So much about movies is miraculous. They tell stories that can make you weep, portray ideas in ways that words alone could never hope to display, and they can even transport you to another world. Just as miraculous is the hundreds and often thousands of people that must work in concert in order to realize a film. An army of people, each with their own purpose, working to make the film a reality. The biggest miracle of all this is that you, the moviegoer, have access to the millions of man-hours that went into creating it for as little as the cost of a matinee ticket.
It’s not just movies that are miraculous. Behind almost everything we use there is an unseen army of people, and machines working to bring you value. Leonard Read demonstrated this with a simple example; the pencil. With only 4 component parts; cedar wood, graphite, an eraser, and a bit of metal (called a ferrule) a pencil is one of the simplest products we use. Despite its simplicity there is an enormously large amount of work that goes into creating a pencil. Cedar must be harvested from the Pacific Northwest, which means loggers (and lodging, food, and other comforts for them), machines to cut down the trees, trucks to haul the timber, factories to process the raw timber into usable wood. The graphite is mined from the ground in India or Sri Lanka, processed, and shipped, all requiring, miners, trucks, boats, and other machines. The story is similar for the brass or aluminum that the ferrule is made of. The eraser also has a myriad of laborers, machines, and transporters creating them. Despite the immense amount of effort and expense that went into making your pencil it doesn’t cost more than a dollar or so.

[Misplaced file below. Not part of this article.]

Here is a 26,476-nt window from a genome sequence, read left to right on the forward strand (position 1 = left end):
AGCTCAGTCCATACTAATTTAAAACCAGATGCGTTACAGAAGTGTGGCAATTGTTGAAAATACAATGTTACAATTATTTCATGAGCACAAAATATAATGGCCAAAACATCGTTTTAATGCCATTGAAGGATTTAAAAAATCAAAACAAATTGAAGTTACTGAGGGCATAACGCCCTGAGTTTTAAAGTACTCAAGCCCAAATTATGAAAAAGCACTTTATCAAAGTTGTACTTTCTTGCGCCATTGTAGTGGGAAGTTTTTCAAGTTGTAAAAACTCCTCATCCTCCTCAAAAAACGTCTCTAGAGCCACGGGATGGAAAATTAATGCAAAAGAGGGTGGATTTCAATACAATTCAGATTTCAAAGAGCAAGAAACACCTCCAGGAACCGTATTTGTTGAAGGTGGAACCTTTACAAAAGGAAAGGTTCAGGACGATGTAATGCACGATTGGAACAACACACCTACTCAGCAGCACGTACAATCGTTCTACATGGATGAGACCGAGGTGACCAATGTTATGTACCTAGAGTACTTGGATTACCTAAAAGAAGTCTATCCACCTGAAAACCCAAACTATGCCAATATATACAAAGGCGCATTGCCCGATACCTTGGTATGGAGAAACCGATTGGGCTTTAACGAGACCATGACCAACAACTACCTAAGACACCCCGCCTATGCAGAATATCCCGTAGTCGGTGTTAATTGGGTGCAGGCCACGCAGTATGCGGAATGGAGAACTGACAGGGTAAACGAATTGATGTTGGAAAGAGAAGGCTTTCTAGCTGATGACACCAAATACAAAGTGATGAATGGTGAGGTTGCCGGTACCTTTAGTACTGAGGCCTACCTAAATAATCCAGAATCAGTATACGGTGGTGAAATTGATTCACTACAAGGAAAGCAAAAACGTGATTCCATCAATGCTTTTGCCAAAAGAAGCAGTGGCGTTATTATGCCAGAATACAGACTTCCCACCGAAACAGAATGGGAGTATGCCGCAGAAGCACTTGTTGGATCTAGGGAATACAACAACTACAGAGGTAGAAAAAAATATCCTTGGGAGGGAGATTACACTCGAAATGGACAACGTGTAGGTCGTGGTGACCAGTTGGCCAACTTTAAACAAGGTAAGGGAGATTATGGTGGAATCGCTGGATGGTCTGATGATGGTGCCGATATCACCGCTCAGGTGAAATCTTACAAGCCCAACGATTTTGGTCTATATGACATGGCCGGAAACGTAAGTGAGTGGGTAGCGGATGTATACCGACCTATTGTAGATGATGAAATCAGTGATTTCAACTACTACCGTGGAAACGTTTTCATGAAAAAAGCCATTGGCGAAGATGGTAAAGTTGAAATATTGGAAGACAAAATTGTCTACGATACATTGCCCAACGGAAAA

Simple pencils have immensely complicated origins, and so does everything else we use to make our lives easier. Thousands of hours of labor goes into almost everything we touch, including the clothes on our backs, the cars we drive, the phones we use, the food we eat, the electricity we use, the houses we live in etc. I work 8 hours 5 days a week. What do I get in return for my contribution? Countless hours of people growing and transporting food, light bulbs and electricity to light my home, un-consumable amounts of information accessible through my computer, millions of hours of entertainment from Netflix, Hulu, Amazon et al., physical books that arrive directly at my door 2 days later, or digital books that arrive instantly, whichever I prefer, music, toasters, tables, a car, gasoline, all of which take thousands of people working to produce. The list is endless and the expense that goes into making each one of these is tremendous, but I use all of these things without contributing nearly the same quantity of work.
Next time you go to a movie, stay for the credits. Scrolling up you will see hundreds, maybe thousands of people who worked to bring the movie to life; writers, directors, actors, producers, grips, gaffers, best boys, special effects artists, stuntmen, lighting technicians, crane operators, cameramen, set builders, composers, musicians, caterers, the list goes on and on and on. All of those people worked countless hours to bring you movie magic, and you get all of it all for the simple price of a movie ticket. That is the real miracle.
If you’d like to learn more about the Leonard Reed’s work “I, Pencil” you can get it by clicking here. There is also a marvelous book for children based on Leonard Reed’s work called “The Tuttle Twins and the Miraculous Pencil” It’s beautifully illustrated by Elijah Stanfield and written by Connor Boyack, and it’s a fun way to explain to kids how delightfully complex are the processes that make almost everything we use.